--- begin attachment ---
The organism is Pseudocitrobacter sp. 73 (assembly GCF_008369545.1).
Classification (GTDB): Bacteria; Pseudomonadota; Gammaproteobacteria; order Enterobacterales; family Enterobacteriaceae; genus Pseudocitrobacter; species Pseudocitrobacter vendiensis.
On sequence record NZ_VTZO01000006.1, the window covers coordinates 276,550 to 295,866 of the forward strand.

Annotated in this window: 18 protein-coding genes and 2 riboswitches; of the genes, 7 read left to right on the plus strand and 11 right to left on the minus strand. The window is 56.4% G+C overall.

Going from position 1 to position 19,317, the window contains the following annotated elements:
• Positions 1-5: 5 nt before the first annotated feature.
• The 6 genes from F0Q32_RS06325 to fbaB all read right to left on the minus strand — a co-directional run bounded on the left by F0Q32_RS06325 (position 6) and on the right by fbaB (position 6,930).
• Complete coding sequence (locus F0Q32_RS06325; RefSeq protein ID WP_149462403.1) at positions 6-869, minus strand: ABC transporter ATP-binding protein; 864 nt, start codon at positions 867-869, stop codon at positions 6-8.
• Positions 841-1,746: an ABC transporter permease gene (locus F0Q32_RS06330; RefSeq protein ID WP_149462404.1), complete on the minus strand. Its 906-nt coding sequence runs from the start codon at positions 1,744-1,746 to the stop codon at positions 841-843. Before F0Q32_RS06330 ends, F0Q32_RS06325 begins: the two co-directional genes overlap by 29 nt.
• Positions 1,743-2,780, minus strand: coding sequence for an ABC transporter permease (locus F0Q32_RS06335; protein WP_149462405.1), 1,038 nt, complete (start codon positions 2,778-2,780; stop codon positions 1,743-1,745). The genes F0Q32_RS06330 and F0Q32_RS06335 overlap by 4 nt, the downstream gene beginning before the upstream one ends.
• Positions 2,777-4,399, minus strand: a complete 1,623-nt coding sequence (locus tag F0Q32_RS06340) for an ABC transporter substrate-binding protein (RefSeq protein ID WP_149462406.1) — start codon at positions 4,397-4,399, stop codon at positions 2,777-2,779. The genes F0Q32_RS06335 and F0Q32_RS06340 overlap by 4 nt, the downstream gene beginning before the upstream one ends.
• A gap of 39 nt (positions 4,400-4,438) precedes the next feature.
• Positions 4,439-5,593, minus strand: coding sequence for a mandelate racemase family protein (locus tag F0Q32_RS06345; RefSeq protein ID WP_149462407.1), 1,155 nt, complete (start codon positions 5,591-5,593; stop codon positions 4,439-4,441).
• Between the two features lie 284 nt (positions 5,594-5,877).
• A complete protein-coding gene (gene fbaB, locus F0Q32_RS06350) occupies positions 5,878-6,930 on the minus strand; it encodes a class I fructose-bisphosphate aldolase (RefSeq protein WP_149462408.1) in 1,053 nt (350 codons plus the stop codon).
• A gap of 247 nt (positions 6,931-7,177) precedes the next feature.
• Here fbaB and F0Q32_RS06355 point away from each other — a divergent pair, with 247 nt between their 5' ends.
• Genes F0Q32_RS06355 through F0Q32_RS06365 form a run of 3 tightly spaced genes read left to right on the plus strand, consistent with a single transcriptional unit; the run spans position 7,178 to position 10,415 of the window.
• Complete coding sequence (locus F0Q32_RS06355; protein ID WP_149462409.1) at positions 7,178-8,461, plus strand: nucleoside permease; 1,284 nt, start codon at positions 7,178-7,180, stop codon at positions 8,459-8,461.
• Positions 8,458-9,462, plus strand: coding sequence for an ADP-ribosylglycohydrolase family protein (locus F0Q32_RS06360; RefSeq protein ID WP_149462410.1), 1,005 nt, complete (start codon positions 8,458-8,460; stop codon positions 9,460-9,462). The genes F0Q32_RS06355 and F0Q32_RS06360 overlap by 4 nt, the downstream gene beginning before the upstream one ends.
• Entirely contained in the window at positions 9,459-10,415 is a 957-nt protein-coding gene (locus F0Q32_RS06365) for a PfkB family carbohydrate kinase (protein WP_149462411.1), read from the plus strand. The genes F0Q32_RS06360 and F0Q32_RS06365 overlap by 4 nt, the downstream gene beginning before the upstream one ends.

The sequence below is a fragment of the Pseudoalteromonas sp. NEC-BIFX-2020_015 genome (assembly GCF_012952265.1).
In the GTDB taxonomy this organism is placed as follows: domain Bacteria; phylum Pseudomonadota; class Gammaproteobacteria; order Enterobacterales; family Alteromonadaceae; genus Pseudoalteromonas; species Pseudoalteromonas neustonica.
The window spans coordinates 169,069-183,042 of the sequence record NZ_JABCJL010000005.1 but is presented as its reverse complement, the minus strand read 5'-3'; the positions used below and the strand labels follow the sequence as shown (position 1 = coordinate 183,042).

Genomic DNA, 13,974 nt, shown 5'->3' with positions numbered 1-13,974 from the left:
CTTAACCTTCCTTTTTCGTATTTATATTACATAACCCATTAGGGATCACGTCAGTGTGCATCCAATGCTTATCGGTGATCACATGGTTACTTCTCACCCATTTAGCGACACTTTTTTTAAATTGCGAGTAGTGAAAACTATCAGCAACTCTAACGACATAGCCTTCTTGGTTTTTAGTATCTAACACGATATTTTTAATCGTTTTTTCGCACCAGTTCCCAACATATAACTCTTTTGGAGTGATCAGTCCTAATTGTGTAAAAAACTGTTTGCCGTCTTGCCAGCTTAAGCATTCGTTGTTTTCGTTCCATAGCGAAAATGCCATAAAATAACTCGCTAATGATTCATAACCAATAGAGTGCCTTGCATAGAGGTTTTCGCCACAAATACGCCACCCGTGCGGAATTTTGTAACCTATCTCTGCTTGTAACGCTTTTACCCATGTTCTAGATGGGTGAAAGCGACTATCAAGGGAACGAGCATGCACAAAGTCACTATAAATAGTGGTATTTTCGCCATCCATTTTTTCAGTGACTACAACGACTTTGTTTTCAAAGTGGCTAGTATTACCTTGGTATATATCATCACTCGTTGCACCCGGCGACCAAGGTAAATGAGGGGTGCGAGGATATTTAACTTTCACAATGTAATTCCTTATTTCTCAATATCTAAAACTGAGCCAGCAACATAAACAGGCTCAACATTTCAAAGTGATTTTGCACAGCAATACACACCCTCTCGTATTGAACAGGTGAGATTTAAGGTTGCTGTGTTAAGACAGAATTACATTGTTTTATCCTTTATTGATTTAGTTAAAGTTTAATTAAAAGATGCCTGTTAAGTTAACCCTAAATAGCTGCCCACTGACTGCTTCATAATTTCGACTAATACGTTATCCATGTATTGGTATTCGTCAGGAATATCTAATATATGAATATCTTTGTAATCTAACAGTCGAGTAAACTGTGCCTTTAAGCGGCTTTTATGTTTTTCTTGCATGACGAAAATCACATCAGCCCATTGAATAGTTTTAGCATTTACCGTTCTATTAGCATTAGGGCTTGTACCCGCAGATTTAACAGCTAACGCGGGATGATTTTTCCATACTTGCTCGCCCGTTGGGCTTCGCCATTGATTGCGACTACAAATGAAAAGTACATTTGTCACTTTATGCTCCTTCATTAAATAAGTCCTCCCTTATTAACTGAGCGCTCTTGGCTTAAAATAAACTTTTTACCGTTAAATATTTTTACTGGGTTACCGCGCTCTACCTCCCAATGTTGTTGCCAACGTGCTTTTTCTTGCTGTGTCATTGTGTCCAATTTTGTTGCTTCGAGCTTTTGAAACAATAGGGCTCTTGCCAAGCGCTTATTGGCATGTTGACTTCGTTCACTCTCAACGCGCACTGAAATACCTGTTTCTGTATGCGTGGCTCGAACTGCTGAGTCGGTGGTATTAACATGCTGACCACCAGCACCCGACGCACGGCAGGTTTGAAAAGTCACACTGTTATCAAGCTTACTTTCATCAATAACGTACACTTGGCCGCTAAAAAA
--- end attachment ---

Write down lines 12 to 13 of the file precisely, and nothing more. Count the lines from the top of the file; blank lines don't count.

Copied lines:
• A gap of 39 nt (positions 4,400-4,438) precedes the next feature.
• Positions 4,439-5,593, minus strand: coding sequence for a mandelate racemase family protein (locus tag F0Q32_RS06345; RefSeq protein ID WP_149462407.1), 1,155 nt, complete (start codon positions 5,591-5,593; stop codon positions 4,439-4,441).